First: Before you “turn someone in”, ask yourself; Can I help them? Are they a neighbor or relative in need? Can I give them the knowledge, advice, or even feed? Being a good neighbor begins with you. The courts are full and often, humane investigators are undereducated about horse issues or even too eager to seize animals. I suggest the grassroots neighbor-to-neighbor approach first and above all. I also recognize that there will be times when this is not safe or advisable. You use your own judgement there. As I mentioned, I have personally seen a sharp increase in neglect due to chemical use and particularly methamphetamines. In this case, you’ll need to leave it to law enforcement. 'Meth' use is seeping into small town America right now as we speak, and people who use it generally stop caring about daily tasks such as feeding animals or even their own children. I have seen this many times. If you have a neighbor who has taken good care of their animals but suddenly starts letting things go such as the lawn, the horses, the kids and so on, it may be a sign of chemical addiction.

Second: If you are the person who finds yourself in a position where you cannot feed your own animals, don’t let yourself slide deeper into trouble. I am amazed at how many people are too proud to ask for help, or unaware that help is available. If your local humane society or horse protection group are as good as they should be, they will have a program where they can help you with feed, veterinary care and even temporary shelter. So called horse protection groups or animal welfare organizations whose only response is to take your animals or make idol threats are worthless and have no place in the community. There are people out there who will help. Pick up the phone and arrange a meeting with your humane investigator, animal control person or sheriff, and tell them your trouble. Explain to them that you want to stay within the law but that you are facing one of the problems we listed above and that you need help. You might be surprised at how much they can do for you. If they refuse to help and it surfaces in court later that you went to them for assistance first, their case will be tossed out on its ear.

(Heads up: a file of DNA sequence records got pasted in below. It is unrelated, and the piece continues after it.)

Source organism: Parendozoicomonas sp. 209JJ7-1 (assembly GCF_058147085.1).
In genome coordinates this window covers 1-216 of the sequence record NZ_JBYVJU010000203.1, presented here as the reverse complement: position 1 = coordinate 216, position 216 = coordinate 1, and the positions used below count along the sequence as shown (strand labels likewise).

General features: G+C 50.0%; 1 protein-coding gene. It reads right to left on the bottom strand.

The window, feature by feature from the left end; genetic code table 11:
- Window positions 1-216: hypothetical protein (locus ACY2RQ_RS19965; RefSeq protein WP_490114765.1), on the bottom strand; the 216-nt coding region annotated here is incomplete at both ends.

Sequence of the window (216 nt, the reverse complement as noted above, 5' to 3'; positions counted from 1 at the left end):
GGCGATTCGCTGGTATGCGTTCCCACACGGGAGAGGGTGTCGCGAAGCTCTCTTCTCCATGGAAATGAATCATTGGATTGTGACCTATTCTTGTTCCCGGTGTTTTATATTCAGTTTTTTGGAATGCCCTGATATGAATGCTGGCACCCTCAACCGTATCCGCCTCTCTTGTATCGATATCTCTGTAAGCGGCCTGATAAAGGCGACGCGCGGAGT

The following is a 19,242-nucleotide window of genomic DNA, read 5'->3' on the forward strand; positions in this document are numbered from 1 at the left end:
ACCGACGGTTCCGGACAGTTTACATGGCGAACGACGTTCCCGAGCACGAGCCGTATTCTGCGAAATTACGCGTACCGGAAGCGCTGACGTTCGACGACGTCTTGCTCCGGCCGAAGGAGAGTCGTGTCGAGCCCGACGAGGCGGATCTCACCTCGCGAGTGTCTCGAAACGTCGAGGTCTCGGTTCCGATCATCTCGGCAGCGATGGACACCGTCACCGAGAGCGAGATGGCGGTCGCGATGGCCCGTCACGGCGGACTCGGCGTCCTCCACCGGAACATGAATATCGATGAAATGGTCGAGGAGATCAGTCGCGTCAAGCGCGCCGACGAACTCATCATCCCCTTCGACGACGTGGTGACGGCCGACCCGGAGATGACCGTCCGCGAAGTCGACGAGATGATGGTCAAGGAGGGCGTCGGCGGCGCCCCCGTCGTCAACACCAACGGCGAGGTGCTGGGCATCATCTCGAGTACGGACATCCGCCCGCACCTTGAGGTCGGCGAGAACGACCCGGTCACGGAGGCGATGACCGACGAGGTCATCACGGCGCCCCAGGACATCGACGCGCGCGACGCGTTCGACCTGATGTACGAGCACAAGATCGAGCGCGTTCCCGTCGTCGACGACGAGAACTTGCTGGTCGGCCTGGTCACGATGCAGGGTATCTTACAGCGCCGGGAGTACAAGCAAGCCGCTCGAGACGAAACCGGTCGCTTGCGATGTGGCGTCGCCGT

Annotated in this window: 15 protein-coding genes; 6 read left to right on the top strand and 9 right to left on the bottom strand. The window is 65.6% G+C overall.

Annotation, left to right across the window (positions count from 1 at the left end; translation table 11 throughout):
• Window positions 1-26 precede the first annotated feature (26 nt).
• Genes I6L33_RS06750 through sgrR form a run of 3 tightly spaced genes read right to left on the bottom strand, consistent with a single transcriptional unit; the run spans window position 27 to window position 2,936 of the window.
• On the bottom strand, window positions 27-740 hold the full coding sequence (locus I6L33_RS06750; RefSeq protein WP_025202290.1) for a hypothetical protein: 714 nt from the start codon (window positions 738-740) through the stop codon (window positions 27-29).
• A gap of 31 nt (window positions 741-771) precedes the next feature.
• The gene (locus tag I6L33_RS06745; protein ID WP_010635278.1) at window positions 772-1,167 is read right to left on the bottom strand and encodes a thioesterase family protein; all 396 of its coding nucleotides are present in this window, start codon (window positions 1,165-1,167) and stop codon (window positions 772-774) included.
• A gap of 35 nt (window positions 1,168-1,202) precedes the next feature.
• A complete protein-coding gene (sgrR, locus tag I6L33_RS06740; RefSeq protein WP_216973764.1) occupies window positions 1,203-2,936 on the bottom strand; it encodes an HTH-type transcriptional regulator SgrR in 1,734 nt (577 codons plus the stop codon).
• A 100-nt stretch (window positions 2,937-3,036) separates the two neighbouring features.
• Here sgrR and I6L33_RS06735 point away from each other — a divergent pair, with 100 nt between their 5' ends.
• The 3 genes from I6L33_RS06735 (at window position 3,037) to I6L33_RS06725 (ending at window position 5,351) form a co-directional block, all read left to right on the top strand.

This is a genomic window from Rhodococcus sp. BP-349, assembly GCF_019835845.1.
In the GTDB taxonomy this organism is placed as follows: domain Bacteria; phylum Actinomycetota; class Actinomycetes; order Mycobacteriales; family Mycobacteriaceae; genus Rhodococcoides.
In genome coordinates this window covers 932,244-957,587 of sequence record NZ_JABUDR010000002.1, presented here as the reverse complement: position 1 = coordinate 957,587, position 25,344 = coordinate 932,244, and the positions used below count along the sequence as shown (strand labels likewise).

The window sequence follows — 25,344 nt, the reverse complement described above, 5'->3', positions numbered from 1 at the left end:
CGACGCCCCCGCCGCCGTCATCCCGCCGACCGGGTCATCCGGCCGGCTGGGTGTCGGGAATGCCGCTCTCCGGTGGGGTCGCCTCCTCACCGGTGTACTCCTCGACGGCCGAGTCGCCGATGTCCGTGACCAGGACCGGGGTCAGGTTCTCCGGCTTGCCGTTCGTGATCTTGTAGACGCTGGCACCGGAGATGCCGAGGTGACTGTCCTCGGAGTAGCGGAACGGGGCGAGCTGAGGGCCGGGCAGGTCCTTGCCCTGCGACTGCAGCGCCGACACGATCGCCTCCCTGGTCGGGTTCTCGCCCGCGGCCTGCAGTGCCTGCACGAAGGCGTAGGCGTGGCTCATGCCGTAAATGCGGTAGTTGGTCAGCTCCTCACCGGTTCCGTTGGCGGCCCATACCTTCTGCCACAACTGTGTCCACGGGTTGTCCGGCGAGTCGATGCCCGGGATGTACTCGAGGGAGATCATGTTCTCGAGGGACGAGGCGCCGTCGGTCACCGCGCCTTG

Third: If you are reporting abuse, be detail oriented and knowledgeable. Don’t be fueled by rumors; get the facts. I once sat in my office and took down directions to what sounded like a terrible case of neglect. The caller was articulate and said that this mean abuser was killing his horses. As I neared completion of the directions it became obvious that she was telling me how to get to my own place! Had she paid any attention, she would have noticed that this horse had only been there for three days and there was a sign in front of my pasture that clearly read, "Neglected Horses Being Rehabilitated in this Pasture." I put the sign there for obvious reasons.